The rain of Classic Who figure sets from CO continues and this time we’re checking out a decent sized set of three figures, plus some cool accessories, all based on the 4th Doctor story, “The Keeper of Traken.” Overall, I’ve always found this one to be a fairly mediocre episode, albeit heightened by the fact that it introduces companion Nyssa to the series and also sees the return of The Master as a major player and in his new incarnation as played by the late, great Anthony Ainley.
In case you haven’t noticed, Character Options is striving to get a lot of mileage out of their classic figure sculpts. They’re doing this by making us buy the same figures or toys over and over again to get a new piece in our collections. Just look at the four Davros sets or the fact that they’re putting out another Sontaran set with the ship, and you’ll see what I mean. This Time Monster set is yet another example, where I’m buying a figure that I already own, in this case The Master, just to get his TARDIS and a few little accessories. Does this piss me off? Nope. Not in the slightest. If this is what CO needs to do to get a return on their investment and keep making figures, that’s fine by me. I’ve waited so long for these figures and toys and I’m so happy that CO is making them, I’ll gladly keep forking over the dough as long as CO keeps making them.
The package is a window box with the same deco that’s been used for sets like the Vengeance on Varos or The Sontaran Experiment. You get a blue deco with the 2005 series logo. The front of the package features a photo of Roger Delgado as The Master along with a shot of his TARDIS as it appeared in the episode. The back panel has a nice synopsis of the episode, The Time Monster, and more photos from the show. One of my favorite things about this set is the cardboard insert that is illustrated with roundels from inside the TARDIS and can be taken out and used as a backdrop to display the figures with. No doubt this backdrop will go a long way for folks looking to do custom TARDIS interiors.
I don’t have much to say about The Master, as he’s the exact same figure that was released with the Claws of Axos set. He’s a fantastic figure with a wonderful likeness of Roger Delgado, but I’ve got nothing new to say here. Feel free to take a look at my review of The Claws of Axosset for more on the figure itself.
The TARDIS is designed to look like a 1970’s era computer bank. Much to The Doctor’s chagrin, The Master’s TARDIS had a fully functional Chameleon Circuit. It’s sculpted in hollow plastic and feels kind of like a dog’s chewtoy. The sculpt and the paint apps are simple enough, but don’t expect anything else out of it other than a prop. It doesn’t open, nothing moves on it, it’s just a display piece for decoration. Some may find that disappointing, but then there’s this counter-argument. “Holy shit, they actually have a toy based on The Masters TARDIS from The Time Monster.” Who the hell thought we’d ever see something like this? Yeah, I’m willing to be pretty forgiving here.
There are also three accessories included in the set. First, you get The Master’s Tissue Compression Eliminator, which is the same one issued with The Claws of Axos Master. Next up, you get the Crystal of Kronos, which is actually a really nice little scaled replica of the artifact from the episode. Lastly, you get the Time Sensor that The Doctor built, which is also a pretty nice piece.
If you missed out on picking up The Claws of Axos set, and you’re in the market for this Master figure, this set is a nice pick-up. It’s especially a nice set if you passed on the Axos set out of bitterness that the Axon figure was actually just a repainted Krynoid. On the other hand, if you already have The Master in your collection, this set is by no means a must have. The TARDIS is cool enough and the accessories are nice, but it hardly justifies buying the set. On the other hand, with a retail of about $25-30, picking this one up isn’t going to break your bank like collecting all the Davros sets will. Personally, I’m trying to support this line as much as possible, so buying this set was a no brainer for me.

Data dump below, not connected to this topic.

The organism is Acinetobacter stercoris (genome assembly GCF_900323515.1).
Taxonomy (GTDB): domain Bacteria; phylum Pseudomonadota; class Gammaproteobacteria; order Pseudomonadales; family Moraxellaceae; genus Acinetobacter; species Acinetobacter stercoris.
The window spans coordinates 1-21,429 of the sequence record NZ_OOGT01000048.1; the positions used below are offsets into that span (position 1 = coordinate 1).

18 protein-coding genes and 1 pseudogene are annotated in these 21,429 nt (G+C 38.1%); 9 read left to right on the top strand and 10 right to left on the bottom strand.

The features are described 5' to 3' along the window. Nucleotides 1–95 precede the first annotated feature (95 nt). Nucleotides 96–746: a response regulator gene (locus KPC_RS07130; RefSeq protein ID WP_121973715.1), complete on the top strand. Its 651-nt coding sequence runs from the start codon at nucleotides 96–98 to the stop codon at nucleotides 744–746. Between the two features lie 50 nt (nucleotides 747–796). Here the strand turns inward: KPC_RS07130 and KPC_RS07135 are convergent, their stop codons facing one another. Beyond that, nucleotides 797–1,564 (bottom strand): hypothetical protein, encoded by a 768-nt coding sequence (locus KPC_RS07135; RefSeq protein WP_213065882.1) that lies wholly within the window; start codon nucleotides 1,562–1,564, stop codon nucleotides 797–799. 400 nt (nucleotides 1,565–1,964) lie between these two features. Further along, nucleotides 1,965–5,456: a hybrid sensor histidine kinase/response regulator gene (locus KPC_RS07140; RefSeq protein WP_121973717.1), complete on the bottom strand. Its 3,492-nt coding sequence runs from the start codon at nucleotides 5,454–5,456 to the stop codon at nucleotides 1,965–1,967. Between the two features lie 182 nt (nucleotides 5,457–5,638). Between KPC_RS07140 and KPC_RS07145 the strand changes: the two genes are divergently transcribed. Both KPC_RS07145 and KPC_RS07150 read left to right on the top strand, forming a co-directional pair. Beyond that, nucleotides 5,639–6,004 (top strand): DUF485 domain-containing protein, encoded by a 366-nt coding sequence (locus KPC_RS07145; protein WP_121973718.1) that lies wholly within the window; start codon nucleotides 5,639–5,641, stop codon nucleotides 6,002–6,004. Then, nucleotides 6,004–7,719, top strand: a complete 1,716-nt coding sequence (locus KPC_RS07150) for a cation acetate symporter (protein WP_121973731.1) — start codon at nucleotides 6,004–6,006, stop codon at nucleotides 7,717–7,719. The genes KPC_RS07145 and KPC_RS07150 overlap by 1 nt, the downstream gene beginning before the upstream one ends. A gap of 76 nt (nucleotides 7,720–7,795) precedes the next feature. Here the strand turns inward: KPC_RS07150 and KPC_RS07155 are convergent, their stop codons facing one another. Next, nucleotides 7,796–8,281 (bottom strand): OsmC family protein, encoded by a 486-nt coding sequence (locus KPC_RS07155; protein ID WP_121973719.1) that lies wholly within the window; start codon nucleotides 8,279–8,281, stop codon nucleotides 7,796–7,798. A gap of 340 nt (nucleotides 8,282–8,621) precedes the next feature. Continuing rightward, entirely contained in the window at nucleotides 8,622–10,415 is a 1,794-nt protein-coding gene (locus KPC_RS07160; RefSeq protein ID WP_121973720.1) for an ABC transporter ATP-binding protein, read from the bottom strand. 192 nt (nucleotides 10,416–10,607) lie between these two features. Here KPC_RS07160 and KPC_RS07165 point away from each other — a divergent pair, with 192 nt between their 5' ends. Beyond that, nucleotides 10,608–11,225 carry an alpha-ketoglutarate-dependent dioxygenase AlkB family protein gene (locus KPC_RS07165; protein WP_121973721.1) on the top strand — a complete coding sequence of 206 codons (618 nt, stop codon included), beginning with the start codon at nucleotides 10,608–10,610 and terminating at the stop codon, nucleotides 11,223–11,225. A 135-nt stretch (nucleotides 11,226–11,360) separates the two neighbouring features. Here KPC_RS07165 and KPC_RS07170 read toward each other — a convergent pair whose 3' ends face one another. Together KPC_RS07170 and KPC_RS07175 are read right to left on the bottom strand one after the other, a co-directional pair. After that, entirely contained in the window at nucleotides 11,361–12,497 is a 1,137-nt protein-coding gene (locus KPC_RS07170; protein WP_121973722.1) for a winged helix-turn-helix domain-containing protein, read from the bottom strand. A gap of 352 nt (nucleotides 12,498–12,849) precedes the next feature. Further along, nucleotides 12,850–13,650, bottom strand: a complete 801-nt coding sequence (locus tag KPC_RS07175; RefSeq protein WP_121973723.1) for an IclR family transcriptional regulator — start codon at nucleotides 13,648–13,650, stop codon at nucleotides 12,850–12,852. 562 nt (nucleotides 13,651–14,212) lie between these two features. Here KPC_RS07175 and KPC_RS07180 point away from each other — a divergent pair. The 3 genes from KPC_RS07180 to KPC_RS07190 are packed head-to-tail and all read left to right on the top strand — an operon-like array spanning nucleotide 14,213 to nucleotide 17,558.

Having barely recovered from holding in my hand an action figure based on The Master as played by Anthony Ainley, Character Options delivered the rapid one-two punch by leaking photos of another Classic Master figure, this time the original as played by Roger Delgado. In a bewilderingly fast turnaround, leaked photos turned into finished product and scarcely a month later I now hold in my hands The Claws of Axos set, which is comprised of the aforementioned Master and a Krynoid… no, wait… I mean an Axon.
The Master and the previously released Ainley Master represent the first two non-Doctor figures from the Classic series based on actor’s likenesses (ie. not heavily costumed aliens). This is a big deal, because CO went on record a while back saying that this would probably never happen. Granted, they were speaking more about Classic companions than anything else, but I’m buoyed in my optimism that if we can get figures based on Ainley and Delgado, then Classic companions can’t be too far behind. I realize a lot factors into it, especially differences between securing the likeness rights between living and deceased actors, but I’ve never been more confident than right now that we will see Classic companion figures.
But besides being a milestone release, the Delgado Master is also an absolutely fantastic figure. The likeness in the headsculpt is excellent, even for CO, a company that has been known for producing very good likenesses. The paint apps on the face are extremely well done, with just a tiny bit of slop along the hairline. I especially like the darker pigments around his eyes and the streaks of grey in his goatee. Even the skintone is perfect for Delgado.
The body does not feature a lot of paint apps or sculpted details, but it is a great likeness of The Master’s iconic black suit. In fact, the only place below The Master’s neck that isn’t black is the little bit of white on his cuffs that peek out from under his sleeves. He’s even wearing black gloves. It may not be the most visually stunning outfit, but it is totally in character for The Master’s wardrobe. He comes with his Tissue Compression Eliminator, a ghoulish device that basically shrinks its targets, killing them in the process. The sculpt here seems a little too cylindrical, more like a black and silver Sonic Screwdriver, but I’ll take what I can get.